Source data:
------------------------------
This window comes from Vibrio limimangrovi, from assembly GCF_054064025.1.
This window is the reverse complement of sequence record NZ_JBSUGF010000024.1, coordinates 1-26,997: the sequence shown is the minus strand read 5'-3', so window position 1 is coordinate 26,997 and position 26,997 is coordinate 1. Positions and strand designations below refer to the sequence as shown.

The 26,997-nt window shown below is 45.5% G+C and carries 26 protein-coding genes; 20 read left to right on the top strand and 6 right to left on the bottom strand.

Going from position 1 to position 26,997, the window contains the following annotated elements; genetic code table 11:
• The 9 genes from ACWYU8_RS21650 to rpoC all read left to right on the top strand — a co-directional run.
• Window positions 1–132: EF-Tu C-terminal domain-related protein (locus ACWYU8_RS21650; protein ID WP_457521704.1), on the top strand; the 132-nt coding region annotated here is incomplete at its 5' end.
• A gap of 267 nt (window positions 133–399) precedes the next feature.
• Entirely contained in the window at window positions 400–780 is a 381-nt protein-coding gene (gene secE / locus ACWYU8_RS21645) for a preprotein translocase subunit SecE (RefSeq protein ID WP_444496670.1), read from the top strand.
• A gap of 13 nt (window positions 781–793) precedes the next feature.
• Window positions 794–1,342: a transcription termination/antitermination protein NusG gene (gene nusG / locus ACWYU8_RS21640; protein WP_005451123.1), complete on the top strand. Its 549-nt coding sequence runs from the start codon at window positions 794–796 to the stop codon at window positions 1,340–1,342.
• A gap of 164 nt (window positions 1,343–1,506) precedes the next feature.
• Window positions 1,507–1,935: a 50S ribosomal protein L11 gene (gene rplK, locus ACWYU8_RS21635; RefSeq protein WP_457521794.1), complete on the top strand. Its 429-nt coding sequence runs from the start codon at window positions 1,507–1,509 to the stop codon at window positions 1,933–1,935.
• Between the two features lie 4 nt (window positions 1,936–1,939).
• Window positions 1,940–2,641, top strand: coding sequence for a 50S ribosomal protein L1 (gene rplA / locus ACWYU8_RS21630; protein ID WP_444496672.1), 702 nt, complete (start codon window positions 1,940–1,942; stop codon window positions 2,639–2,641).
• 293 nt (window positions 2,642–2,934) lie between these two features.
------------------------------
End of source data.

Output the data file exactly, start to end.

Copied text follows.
This window comes from Vibrio limimangrovi, from assembly GCF_054064025.1.
This window is the reverse complement of sequence record NZ_JBSUGF010000024.1, coordinates 1-26,997: the sequence shown is the minus strand read 5'-3', so window position 1 is coordinate 26,997 and position 26,997 is coordinate 1. Positions and strand designations below refer to the sequence as shown.

The 26,997-nt window shown below is 45.5% G+C and carries 26 protein-coding genes; 20 read left to right on the top strand and 6 right to left on the bottom strand.

Going from position 1 to position 26,997, the window contains the following annotated elements; genetic code table 11:
• The 9 genes from ACWYU8_RS21650 to rpoC all read left to right on the top strand — a co-directional run.
• Window positions 1–132: EF-Tu C-terminal domain-related protein (locus ACWYU8_RS21650; protein ID WP_457521704.1), on the top strand; the 132-nt coding region annotated here is incomplete at its 5' end.
• A gap of 267 nt (window positions 133–399) precedes the next feature.
• Entirely contained in the window at window positions 400–780 is a 381-nt protein-coding gene (gene secE / locus ACWYU8_RS21645) for a preprotein translocase subunit SecE (RefSeq protein ID WP_444496670.1), read from the top strand.
• A gap of 13 nt (window positions 781–793) precedes the next feature.
• Window positions 794–1,342: a transcription termination/antitermination protein NusG gene (gene nusG / locus ACWYU8_RS21640; protein WP_005451123.1), complete on the top strand. Its 549-nt coding sequence runs from the start codon at window positions 794–796 to the stop codon at window positions 1,340–1,342.
• A gap of 164 nt (window positions 1,343–1,506) precedes the next feature.
• Window positions 1,507–1,935: a 50S ribosomal protein L11 gene (gene rplK, locus ACWYU8_RS21635; RefSeq protein WP_457521794.1), complete on the top strand. Its 429-nt coding sequence runs from the start codon at window positions 1,507–1,509 to the stop codon at window positions 1,933–1,935.
• Between the two features lie 4 nt (window positions 1,936–1,939).
• Window positions 1,940–2,641, top strand: coding sequence for a 50S ribosomal protein L1 (gene rplA / locus ACWYU8_RS21630; protein ID WP_444496672.1), 702 nt, complete (start codon window positions 1,940–1,942; stop codon window positions 2,639–2,641).
• 293 nt (window positions 2,642–2,934) lie between these two features.